PHS News

Taking a Stand

Teachers protest against School Board's failure to deliver

Chad Mendez

Taking a stand in favor of teacher benefits, a group of protestors hold up a sign in support of educators.

Taking a stand in favor of teacher benefits, a group of protestors hold up a sign in support of educators.

Alea Jennings

Alea Jennings

Taking a stand in favor of teacher benefits, a group of protestors hold up a sign in support of educators.

Isabella Ank and Graham Hill

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“A deal is a deal!” 

Chants and posters filled the street as teachers gathered on Nov. 14 to protest the salary crisis which has struck Hillsborough County Public Schools (HCPS). 

The protest took place outside of 901 E Kennedy Blvd. where a meeting among school board officials took place. Those in attendance included both current and former teachers, some of which who are involved with the Classroom Teachers Association (CTA). 

“We believe that the money is being misspent, it’s been misallocated, mismanaged,” CTA member Lindsey Blankenbaker said.  

Four years ago, a pay roll plan was adopted in which teachers would receive a $4000 raise after three years instead of small raises every year. When the time came to pay the bonus, however, the School Board of HCPS claimed that there was no money to give. 

“…unfortunately everyone’s feeling like this is a disrespect to the schoolteachers by not honoring what [HCPS school board] said they would and their promise,” Davis Elementary teacher Lance Otto said.  

Many teachers work more than just eight hours a day, preparing their classes on their own time to run the course smoothly and efficiently.  

“We grade papers, we have parent conferences, we go to extracurricular activities after school…we go out and purchase things for our classroom,” Hunter’s Green Elementary teacher Kim Jamieson said. “So there’s many…hours that we put into our day besides just the eight hours.”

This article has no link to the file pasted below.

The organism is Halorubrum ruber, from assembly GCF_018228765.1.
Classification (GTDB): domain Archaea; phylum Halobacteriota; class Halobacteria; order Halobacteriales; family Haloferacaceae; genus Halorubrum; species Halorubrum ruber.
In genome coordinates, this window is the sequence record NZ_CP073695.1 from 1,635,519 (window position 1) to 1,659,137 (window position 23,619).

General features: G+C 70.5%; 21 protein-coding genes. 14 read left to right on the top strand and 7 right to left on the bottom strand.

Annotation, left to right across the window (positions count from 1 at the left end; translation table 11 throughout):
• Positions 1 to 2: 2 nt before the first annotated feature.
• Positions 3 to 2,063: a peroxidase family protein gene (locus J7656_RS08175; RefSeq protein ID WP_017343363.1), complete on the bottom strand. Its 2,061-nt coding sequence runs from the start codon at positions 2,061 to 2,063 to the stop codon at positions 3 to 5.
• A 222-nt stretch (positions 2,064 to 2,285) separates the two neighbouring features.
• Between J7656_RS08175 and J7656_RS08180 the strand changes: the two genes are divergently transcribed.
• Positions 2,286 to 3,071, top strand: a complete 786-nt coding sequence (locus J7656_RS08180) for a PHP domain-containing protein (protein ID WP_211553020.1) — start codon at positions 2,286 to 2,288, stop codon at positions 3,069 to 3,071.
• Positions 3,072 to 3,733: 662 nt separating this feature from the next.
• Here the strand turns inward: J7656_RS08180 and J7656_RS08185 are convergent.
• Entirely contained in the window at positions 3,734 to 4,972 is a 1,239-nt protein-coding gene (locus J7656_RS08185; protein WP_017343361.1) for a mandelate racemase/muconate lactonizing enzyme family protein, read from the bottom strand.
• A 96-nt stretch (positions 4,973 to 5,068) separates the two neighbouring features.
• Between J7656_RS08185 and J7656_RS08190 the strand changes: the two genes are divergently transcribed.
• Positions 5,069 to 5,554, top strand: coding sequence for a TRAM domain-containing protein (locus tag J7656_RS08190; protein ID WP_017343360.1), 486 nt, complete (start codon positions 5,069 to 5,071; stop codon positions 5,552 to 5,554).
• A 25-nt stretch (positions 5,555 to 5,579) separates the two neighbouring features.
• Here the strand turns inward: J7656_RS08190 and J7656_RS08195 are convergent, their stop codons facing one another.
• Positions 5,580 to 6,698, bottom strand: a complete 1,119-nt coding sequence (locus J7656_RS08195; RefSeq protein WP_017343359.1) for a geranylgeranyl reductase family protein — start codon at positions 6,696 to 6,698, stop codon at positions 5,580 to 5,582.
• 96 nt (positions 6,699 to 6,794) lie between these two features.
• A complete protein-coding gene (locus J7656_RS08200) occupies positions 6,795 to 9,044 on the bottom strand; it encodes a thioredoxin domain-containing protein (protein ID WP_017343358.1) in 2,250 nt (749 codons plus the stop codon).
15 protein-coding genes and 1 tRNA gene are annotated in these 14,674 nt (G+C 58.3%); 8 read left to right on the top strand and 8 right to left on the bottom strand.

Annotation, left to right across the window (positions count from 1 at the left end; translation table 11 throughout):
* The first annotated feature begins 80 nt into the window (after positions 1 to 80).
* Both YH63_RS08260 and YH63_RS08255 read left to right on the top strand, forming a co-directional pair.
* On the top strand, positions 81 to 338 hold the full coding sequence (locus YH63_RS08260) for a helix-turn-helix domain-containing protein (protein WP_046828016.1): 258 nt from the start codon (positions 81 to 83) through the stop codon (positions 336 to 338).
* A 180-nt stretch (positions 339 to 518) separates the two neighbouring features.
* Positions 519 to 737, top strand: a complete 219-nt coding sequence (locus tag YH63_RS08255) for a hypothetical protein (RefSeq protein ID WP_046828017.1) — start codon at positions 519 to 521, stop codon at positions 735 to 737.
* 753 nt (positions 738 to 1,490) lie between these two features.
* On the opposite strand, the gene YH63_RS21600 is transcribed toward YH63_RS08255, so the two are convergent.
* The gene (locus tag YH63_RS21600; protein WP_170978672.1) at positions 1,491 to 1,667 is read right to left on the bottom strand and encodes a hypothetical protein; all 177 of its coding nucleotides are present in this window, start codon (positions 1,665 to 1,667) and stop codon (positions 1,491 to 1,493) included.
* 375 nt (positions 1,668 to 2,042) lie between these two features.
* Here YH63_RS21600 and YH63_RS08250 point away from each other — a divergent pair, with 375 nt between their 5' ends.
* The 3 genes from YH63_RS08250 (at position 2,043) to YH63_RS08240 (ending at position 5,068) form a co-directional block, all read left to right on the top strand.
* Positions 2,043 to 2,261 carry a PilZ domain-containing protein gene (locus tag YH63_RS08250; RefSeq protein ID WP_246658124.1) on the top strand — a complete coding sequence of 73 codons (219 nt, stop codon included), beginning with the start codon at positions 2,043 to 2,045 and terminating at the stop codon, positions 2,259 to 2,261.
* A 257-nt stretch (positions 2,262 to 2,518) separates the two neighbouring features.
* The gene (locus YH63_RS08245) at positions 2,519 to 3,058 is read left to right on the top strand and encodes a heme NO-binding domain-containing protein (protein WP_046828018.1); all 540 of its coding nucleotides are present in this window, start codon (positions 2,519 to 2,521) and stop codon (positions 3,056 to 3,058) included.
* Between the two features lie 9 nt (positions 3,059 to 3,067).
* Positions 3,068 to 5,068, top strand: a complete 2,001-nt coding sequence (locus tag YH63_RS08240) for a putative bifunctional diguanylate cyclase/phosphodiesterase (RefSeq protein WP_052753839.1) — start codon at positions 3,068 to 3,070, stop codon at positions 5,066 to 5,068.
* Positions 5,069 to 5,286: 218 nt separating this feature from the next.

Parents of students have also expressed their dissatisfaction with the School Board’s actions, or lack thereof.  

“I just think teachers have the most important job in the world,” parent Leslie Farrell said. “It’s infuriating that they’re not getting support.” 

Besides the protest, teachers are also planning another way for the School Board to hear their voice. Following Thanksgiving Break, they will be “working the contract”. This means participating teachers will arrive at school exactly when it begins, leave exactly when it ends, and will not work on their own time. 

“…we would like [the School Board] to reconsider their priorities and put employees first,” CTA executive director Stephanie Baxter-Jenkins said. “We hope that they will come back to the bargaining table and bargain in good faith.” 

Overall, teachers are hoping that the School Board will recognize the need to address these issues to ensure a brighter future.  

“It feels like finally people are getting together and standing up and not letting them step on us,” Spanish teacher Yohanis Carrera said.  

All photos by Alea Jennings
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Taking a Stand